The Paradox of Dogmatic Religion

3 December 2001 (revised 2006)

Perhaps there is a double irony to the existence and origin of the Church. And from this, even those who have rejected formal religions may find something from which to benefit themselves.

Many people reach a certain point in their lives where they are unable to live within the constraints of the Church. There is a rebellion of some sort, then a rejection of the doctrine. Some are open-minded enough to understand that religion is beneficial to others and may peacefully coexist.

Much of the rebellion stems from the doctrine of control. That is, the formalities beyond the quaint philosophies that seem interesting to those from other backgrounds (e.g., Christians seeking Buddhism).

But maybe there’s more to the back-story than just a moral code issued for the health and well-being of the individual and society at large.

Perhaps there is a discipline to be learned, and rejection is the first step to comprehending that there is more to the world than what we are told.

By rejecting the dogma, we reject the Church’s reality.

Many ex-Catholics see the dogma as binding the masses and the individual.

But maybe the bounds to be broken are not of the dogma but deeper within the self.

Consider the idea of sadomasochism, regardless of whether you personally would participate or not. Those who swear by it claim the heights of ecstasy come from realizing pleasure and pain stem from the same feeling. Plus, there is a fine line between submissive and master in this context. In some ways, the submissive controls the master, just as an effective leader must listen to the followers.

In another extreme example, the power is observed by the only rebellion a victim has over an attacker: by rendering an utter lack of emotion in response, the victim denies the attacker the very prize and purpose of the act.

Perhaps dogmatic religions put us into this relationship with ourselves and the world– our reality even.

It might work like this. We are seemingly oppressed by religion. We thrash and struggle. Some rebel and attempt to escape. But even fleeing, we lose. Replacing one religion with another only stalls for time.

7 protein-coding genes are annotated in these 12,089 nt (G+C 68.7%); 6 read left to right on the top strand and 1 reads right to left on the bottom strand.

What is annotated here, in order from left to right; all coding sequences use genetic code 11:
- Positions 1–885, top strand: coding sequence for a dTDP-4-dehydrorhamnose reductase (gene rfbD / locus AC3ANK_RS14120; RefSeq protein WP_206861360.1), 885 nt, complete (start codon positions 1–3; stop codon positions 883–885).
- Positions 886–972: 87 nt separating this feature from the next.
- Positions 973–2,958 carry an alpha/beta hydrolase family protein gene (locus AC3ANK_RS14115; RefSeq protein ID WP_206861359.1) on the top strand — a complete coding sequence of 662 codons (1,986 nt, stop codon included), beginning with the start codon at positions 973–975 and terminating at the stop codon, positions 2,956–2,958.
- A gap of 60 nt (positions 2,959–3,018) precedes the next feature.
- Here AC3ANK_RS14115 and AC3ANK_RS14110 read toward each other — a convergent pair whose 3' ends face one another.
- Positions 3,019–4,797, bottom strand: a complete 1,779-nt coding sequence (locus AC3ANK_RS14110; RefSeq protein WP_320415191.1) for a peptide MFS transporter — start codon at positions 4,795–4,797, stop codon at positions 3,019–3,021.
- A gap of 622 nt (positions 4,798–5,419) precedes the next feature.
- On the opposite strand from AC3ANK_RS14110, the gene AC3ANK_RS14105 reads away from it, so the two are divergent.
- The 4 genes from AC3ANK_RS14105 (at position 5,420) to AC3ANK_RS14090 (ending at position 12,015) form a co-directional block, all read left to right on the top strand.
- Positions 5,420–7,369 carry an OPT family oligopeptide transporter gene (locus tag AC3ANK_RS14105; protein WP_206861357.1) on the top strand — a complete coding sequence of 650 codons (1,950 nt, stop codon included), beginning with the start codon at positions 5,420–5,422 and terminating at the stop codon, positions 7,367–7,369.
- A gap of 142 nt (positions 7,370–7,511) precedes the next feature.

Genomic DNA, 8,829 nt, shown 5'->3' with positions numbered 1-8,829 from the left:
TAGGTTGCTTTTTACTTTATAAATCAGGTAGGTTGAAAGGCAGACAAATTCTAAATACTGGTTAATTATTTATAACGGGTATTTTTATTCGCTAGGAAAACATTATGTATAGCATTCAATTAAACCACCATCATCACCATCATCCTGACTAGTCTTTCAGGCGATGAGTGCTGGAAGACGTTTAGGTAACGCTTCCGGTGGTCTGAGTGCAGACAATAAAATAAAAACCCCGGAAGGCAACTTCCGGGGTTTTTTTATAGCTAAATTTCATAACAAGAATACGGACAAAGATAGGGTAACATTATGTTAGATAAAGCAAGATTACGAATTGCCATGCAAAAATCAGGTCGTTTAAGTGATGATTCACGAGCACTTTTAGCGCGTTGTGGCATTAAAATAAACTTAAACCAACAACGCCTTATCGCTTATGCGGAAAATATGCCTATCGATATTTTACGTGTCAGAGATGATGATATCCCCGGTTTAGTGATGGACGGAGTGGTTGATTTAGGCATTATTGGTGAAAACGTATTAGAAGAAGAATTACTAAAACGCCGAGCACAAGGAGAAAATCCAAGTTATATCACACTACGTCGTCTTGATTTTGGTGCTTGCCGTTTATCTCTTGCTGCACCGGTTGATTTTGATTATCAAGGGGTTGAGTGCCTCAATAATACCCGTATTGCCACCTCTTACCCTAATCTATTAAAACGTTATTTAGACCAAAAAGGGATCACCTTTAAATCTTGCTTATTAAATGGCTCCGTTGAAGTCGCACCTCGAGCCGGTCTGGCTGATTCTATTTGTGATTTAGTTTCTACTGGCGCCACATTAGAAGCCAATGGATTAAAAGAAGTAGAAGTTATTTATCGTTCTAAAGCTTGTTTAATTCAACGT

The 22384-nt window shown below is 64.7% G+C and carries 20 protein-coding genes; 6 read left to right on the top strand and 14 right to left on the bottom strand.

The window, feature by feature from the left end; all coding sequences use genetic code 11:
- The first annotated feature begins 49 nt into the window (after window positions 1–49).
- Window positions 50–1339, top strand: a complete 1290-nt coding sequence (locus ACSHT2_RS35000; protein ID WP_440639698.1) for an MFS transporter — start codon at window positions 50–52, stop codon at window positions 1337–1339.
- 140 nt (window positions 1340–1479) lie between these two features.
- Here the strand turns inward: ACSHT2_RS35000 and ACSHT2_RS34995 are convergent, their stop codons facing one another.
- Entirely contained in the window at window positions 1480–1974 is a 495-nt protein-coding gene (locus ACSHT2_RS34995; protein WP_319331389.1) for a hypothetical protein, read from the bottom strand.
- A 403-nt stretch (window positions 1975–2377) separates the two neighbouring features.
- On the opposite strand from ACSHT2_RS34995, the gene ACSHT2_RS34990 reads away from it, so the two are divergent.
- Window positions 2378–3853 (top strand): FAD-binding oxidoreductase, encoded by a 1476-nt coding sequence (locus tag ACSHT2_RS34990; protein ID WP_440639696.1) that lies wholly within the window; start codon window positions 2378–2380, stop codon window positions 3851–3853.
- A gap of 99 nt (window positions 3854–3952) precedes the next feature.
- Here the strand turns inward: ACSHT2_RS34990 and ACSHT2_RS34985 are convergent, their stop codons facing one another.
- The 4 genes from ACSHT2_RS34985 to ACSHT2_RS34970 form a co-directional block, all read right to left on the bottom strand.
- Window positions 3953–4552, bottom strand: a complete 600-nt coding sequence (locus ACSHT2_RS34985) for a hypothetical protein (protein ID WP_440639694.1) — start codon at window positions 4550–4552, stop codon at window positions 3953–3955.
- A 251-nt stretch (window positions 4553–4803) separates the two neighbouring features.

By not struggling yet not giving-in, the slave ultimately controls the master.

But how do we accomplish this?

See religion as a machine, a system. Whatever energy we put into it, it utilizes on us. Specifically, if we put fear into our beliefs, we have reason to fear in life. If we put rebellion into our actions, we face rebellion. “For every action, there is an equal and opposite reaction,” Newton’s Law.

Back to S/M. If we can make a comparison between religion and S/M, it’s this. The oppression of religion on the self is the master and we are the submissives. The sense that pleasure and pain are the same stems from spiritual growth. When we challenge ourselves, we benefit, we know we benefit, yet so often we resist. Just as the experienced role player will tell you, it takes skill and talent to give yourself wholly into the pain to find pleasure. So too, with spiritual growth.

By learning to thrive on spiritual growth– as opposed to financial well-being or maintaining the status quo or resisting all things religious– the gains will be greater, perhaps even ecstatic.

Perhaps those who originated dogmatic religions understood this. Perhaps they created the structure of dogma knowing that some would accept it at face value. This would perpetuate the superstructure through conveyance of religion as an idea.

This might explain why there are so many different religions yet each seems fundamentally opposed to accepting the others. Most religious practices– and hence the religions themselves– preach conversion and that theirs is the one true faith.

But when we see that religion as a concept is merely the carrier of subtext, the deeper message becomes all the more significant. And for the rebels who exiled themselves from formal religions, this is the stuff they dream of– yet completely missed.

And that hidden message, I propose, is to find value through identifying ourselves with the pain and discomfort which leads to growth.

After all, for those who endured so much agony because of religion, you are no stranger to discomfort, self-torture on various levels and what seems like oppression.

Understand that a situation and circumstance offers a pathway to maturing your soul, and the obstacles become as much part of the fun as the track-and-field star takes to the hurdles.

So then, dogmatic religion becomes the training by which we unknowingly get into shape. For some, it’s from being indoctrinated within a particular religion. For others, it’s dealing with the insanity caused by other people’s belief. But at the core, it’s the established formal religions that contribute to our preparation.

But prepare for what exactly?–that’s left as an exercise for the reader, of course.

My recommendation is to begin the next stage of your destiny by embracing paradox. Learn to live with it. More– comprehend how awareness would be pointless without paradox.

Copyright © 2001, 2006 Daniel Joseph Pezely
May be licensed via Creative Commons Attribution.